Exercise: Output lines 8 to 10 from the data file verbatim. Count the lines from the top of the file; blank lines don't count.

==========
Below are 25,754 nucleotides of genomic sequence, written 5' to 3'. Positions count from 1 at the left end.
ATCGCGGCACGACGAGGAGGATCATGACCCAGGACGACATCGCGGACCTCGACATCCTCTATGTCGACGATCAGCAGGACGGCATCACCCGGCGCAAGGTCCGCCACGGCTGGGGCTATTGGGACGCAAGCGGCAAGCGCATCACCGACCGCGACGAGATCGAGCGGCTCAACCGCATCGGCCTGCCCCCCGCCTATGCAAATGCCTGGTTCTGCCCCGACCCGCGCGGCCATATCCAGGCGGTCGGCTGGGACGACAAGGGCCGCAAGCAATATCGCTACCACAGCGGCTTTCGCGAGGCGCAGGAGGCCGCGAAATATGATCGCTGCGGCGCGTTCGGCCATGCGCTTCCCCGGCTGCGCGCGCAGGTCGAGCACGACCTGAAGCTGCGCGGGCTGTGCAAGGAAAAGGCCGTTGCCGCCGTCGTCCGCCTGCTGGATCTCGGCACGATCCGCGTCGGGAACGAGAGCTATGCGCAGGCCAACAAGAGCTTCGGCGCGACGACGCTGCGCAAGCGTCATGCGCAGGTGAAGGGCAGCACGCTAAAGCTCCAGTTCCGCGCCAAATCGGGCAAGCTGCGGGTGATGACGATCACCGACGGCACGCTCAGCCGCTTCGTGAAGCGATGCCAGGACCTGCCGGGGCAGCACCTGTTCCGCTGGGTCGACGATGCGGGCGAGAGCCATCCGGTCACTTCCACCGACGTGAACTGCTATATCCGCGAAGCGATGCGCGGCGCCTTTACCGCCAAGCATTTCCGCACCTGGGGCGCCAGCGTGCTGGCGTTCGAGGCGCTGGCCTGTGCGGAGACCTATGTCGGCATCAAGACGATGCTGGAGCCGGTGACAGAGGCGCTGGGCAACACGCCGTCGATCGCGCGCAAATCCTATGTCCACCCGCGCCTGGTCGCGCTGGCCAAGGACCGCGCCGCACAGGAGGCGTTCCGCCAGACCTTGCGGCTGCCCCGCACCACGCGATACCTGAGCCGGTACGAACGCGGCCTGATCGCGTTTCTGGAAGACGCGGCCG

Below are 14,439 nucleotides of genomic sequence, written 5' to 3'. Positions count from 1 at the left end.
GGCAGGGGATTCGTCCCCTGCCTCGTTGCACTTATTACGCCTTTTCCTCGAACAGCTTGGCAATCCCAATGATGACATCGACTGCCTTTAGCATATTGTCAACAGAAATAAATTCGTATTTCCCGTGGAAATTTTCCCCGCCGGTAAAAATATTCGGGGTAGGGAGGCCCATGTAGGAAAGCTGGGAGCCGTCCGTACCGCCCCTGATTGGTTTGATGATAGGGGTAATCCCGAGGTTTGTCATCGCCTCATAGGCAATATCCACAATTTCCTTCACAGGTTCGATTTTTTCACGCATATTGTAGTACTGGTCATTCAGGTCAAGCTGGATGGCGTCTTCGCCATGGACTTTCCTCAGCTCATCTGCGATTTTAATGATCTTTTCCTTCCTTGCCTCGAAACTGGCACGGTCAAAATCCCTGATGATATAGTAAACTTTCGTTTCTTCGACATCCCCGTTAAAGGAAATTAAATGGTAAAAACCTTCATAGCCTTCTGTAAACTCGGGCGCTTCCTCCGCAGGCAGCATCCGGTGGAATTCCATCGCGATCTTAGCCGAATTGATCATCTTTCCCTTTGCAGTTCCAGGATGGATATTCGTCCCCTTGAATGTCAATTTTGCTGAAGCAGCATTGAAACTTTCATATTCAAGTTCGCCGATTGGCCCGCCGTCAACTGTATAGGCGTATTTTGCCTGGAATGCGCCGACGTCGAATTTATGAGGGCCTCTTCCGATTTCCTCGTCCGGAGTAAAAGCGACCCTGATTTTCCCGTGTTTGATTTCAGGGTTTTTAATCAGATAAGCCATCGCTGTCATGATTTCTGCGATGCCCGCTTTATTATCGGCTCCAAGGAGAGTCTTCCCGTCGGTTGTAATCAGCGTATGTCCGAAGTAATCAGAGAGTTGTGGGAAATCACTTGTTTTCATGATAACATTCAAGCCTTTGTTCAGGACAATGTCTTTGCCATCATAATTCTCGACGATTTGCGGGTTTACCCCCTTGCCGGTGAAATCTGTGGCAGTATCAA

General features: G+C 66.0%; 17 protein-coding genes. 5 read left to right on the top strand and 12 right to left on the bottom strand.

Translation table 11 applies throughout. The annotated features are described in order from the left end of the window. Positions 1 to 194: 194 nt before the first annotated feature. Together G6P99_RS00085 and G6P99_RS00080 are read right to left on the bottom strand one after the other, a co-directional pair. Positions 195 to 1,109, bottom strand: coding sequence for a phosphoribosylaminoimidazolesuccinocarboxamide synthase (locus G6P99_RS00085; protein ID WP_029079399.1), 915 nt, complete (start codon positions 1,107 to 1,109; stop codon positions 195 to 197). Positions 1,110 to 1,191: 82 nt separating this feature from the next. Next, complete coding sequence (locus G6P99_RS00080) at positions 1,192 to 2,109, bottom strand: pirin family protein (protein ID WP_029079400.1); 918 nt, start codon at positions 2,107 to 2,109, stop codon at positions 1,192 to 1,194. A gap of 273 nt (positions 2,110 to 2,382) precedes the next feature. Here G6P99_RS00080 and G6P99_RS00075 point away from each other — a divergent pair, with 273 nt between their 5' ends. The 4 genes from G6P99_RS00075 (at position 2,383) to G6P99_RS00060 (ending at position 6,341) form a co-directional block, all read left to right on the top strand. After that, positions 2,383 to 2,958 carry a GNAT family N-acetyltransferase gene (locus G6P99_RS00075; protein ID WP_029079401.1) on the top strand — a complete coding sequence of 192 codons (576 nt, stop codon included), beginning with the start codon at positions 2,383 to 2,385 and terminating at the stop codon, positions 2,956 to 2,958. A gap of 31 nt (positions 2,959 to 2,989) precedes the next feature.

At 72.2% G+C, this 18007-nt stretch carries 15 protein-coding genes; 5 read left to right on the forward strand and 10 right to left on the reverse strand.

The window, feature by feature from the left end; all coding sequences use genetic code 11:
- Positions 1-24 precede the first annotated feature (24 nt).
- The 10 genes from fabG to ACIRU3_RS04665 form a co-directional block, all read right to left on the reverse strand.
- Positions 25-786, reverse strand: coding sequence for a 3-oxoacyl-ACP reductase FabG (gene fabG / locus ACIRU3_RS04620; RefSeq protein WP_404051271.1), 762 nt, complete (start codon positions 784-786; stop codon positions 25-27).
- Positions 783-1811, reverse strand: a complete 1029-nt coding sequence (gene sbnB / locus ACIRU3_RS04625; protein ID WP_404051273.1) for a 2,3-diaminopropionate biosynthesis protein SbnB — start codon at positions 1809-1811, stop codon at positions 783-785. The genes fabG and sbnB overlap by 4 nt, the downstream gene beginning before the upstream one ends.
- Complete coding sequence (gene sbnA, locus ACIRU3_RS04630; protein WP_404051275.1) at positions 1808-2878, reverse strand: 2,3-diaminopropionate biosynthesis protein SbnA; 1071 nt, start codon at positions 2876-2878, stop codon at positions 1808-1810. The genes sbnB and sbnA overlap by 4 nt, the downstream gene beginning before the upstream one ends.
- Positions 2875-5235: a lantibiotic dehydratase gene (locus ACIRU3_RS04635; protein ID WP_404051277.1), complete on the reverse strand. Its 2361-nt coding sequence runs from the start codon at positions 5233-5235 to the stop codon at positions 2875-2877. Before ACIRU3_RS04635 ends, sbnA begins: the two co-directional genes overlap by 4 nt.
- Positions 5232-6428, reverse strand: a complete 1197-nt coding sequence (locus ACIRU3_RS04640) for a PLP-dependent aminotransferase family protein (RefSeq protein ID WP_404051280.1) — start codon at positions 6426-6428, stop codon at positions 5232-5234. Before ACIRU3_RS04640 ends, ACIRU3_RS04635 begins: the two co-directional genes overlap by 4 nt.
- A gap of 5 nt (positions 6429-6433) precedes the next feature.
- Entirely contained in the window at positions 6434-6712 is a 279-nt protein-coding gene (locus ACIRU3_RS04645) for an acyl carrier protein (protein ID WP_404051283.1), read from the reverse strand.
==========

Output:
The window, feature by feature from the left end; all coding sequences use genetic code 11:
- Positions 1-24 precede the first annotated feature (24 nt).
- The 10 genes from fabG to ACIRU3_RS04665 form a co-directional block, all read right to left on the reverse strand.